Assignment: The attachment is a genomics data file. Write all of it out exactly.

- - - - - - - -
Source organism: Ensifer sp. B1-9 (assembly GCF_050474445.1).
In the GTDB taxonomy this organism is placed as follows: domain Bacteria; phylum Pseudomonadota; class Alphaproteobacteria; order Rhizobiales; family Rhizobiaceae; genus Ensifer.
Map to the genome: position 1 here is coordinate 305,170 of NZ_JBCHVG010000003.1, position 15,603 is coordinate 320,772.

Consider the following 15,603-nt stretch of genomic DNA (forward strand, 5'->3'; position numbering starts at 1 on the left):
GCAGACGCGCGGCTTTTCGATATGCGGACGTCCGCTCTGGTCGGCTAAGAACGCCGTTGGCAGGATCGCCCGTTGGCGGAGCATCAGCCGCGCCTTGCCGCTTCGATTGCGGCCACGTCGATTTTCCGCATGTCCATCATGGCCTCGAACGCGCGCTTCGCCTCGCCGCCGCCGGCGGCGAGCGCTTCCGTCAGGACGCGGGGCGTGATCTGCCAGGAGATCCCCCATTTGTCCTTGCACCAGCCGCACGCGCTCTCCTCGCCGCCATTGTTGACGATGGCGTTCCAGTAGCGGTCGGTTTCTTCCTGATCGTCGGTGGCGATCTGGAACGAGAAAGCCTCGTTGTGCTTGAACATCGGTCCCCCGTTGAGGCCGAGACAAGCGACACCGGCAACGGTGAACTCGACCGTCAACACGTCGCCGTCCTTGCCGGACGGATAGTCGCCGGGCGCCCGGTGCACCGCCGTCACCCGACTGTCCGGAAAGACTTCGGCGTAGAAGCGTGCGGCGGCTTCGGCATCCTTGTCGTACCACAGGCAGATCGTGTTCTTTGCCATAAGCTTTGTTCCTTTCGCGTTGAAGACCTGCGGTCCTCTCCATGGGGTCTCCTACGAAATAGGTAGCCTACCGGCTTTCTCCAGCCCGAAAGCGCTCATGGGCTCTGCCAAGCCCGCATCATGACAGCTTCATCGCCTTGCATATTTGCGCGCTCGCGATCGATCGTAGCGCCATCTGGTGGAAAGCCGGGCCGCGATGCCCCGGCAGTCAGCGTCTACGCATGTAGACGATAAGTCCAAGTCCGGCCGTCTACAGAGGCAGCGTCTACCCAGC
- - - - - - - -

Source organism: Ensifer sp. B1-9 (assembly GCF_050474445.1).
In the GTDB taxonomy this organism is placed as follows: domain Bacteria; phylum Pseudomonadota; class Alphaproteobacteria; order Rhizobiales; family Rhizobiaceae; genus Ensifer.
Map to the genome: position 1 here is coordinate 305,170 of NZ_JBCHVG010000003.1, position 15,603 is coordinate 320,772.

Consider the following 15,603-nt stretch of genomic DNA (forward strand, 5'->3'; position numbering starts at 1 on the left):
GCAGACGCGCGGCTTTTCGATATGCGGACGTCCGCTCTGGTCGGCTAAGAACGCCGTTGGCAGGATCGCCCGTTGGCGGAGCATCAGCCGCGCCTTGCCGCTTCGATTGCGGCCACGTCGATTTTCCGCATGTCCATCATGGCCTCGAACGCGCGCTTCGCCTCGCCGCCGCCGGCGGCGAGCGCTTCCGTCAGGACGCGGGGCGTGATCTGCCAGGAGATCCCCCATTTGTCCTTGCACCAGCCGCACGCGCTCTCCTCGCCGCCATTGTTGACGATGGCGTTCCAGTAGCGGTCGGTTTCTTCCTGATCGTCGGTGGCGATCTGGAACGAGAAAGCCTCGTTGTGCTTGAACATCGGTCCCCCGTTGAGGCCGAGACAAGCGACACCGGCAACGGTGAACTCGACCGTCAACACGTCGCCGTCCTTGCCGGACGGATAGTCGCCGGGCGCCCGGTGCACCGCCGTCACCCGACTGTCCGGAAAGACTTCGGCGTAGAAGCGTGCGGCGGCTTCGGCATCCTTGTCGTACCACAGGCAGATCGTGTTCTTTGCCATAAGCTTTGTTCCTTTCGCGTTGAAGACCTGCGGTCCTCTCCATGGGGTCTCCTACGAAATAGGTAGCCTACCGGCTTTCTCCAGCCCGAAAGCGCTCATGGGCTCTGCCAAGCCCGCATCATGACAGCTTCATCGCCTTGCATATTTGCGCGCTCGCGATCGATCGTAGCGCCATCTGGTGGAAAGCCGGGCCGCGATGCCCCGGCAGTCAGCGTCTACGCATGTAGACGATAAGTCCAAGTCCGGCCGTCTACAGAGGCAGCGTCTACCCAGC